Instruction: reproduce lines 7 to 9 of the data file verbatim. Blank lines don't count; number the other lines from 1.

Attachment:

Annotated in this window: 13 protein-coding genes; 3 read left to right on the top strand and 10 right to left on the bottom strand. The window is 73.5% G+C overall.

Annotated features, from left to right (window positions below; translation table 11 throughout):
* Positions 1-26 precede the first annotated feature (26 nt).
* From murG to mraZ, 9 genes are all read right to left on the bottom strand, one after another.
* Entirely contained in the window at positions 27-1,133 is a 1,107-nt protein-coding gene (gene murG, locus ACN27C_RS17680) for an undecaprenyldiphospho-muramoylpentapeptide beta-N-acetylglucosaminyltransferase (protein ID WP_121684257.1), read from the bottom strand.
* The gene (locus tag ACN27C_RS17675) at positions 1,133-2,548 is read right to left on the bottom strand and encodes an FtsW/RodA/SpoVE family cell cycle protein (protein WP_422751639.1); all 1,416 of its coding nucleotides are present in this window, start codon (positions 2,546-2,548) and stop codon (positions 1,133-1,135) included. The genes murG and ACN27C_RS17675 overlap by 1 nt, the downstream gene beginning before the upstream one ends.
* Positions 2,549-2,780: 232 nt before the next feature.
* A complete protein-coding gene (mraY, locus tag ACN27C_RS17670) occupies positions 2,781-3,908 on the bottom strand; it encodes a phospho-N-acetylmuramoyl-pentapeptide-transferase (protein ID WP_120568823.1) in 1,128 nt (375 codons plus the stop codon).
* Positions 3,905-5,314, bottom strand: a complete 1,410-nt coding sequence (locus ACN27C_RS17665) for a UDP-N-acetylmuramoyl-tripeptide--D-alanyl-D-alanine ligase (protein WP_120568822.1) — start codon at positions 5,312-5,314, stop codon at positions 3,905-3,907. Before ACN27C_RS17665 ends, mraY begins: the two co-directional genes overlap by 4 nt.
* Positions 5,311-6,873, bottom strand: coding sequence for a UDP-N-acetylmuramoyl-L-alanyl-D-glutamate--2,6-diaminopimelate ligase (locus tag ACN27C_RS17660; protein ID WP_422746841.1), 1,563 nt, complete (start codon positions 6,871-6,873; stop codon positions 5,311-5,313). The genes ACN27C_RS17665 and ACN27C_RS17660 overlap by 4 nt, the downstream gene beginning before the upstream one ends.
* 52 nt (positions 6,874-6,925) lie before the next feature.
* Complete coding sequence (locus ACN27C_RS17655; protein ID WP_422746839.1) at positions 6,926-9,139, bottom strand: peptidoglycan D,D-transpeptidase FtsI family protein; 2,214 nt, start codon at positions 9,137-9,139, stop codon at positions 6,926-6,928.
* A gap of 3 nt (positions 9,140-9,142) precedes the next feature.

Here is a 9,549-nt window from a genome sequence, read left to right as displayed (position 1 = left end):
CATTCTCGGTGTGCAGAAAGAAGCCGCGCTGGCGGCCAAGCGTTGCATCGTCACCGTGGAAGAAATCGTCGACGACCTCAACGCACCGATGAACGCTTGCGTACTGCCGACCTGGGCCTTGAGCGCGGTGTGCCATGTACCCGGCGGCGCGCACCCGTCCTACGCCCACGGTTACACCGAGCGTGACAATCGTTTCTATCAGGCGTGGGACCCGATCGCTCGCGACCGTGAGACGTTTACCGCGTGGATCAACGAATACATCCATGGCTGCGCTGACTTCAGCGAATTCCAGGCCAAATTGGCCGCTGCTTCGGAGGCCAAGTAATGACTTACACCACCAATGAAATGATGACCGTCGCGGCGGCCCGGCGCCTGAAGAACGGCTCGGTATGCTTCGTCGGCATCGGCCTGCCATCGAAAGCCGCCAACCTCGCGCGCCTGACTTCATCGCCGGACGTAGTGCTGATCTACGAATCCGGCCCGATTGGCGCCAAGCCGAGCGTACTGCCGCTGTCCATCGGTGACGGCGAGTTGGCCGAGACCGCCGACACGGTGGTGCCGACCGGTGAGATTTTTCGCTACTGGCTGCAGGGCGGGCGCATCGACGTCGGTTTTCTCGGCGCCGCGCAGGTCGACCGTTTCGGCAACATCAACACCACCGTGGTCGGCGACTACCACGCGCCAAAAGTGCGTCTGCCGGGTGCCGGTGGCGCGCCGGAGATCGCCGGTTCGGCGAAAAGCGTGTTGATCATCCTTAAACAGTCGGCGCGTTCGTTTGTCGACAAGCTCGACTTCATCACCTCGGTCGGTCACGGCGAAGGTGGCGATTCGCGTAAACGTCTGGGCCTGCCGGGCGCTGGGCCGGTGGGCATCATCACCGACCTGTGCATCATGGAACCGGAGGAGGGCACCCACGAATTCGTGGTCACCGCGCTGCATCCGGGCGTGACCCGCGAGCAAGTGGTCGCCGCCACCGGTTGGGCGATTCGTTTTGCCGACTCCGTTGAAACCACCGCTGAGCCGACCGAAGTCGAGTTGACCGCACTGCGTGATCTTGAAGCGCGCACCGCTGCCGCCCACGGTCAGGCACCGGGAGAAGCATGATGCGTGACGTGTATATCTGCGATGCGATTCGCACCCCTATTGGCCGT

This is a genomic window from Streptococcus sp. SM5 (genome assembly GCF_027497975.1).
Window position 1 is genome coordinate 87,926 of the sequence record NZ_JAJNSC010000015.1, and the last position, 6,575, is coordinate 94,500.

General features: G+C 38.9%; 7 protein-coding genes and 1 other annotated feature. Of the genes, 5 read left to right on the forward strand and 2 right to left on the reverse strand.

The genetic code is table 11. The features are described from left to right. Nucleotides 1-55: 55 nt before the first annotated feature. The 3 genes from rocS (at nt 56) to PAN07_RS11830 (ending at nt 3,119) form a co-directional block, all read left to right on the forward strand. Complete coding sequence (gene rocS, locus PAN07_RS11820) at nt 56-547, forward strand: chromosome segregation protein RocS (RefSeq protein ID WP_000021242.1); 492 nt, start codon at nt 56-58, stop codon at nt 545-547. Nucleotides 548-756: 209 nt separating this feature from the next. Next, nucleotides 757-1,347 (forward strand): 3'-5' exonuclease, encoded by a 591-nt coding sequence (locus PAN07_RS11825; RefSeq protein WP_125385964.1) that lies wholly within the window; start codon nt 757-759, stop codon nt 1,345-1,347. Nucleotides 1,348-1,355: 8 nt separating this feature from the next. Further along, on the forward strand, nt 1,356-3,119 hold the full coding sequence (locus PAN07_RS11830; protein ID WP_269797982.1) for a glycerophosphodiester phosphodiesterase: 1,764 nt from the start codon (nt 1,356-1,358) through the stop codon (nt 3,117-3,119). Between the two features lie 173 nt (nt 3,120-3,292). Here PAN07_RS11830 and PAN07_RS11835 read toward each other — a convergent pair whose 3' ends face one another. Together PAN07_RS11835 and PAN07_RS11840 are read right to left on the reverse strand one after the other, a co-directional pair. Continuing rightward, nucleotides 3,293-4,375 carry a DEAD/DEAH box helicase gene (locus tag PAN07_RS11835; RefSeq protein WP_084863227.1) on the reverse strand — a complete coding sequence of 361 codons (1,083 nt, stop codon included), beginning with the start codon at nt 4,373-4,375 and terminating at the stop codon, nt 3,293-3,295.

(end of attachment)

* Positions 2,549-2,780: 232 nt before the next feature.
* A complete protein-coding gene (mraY, locus tag ACN27C_RS17670) occupies positions 2,781-3,908 on the bottom strand; it encodes a phospho-N-acetylmuramoyl-pentapeptide-transferase (protein ID WP_120568823.1) in 1,128 nt (375 codons plus the stop codon).
* Positions 3,905-5,314, bottom strand: a complete 1,410-nt coding sequence (locus ACN27C_RS17665) for a UDP-N-acetylmuramoyl-tripeptide--D-alanyl-D-alanine ligase (protein WP_120568822.1) — start codon at positions 5,312-5,314, stop codon at positions 3,905-3,907. Before ACN27C_RS17665 ends, mraY begins: the two co-directional genes overlap by 4 nt.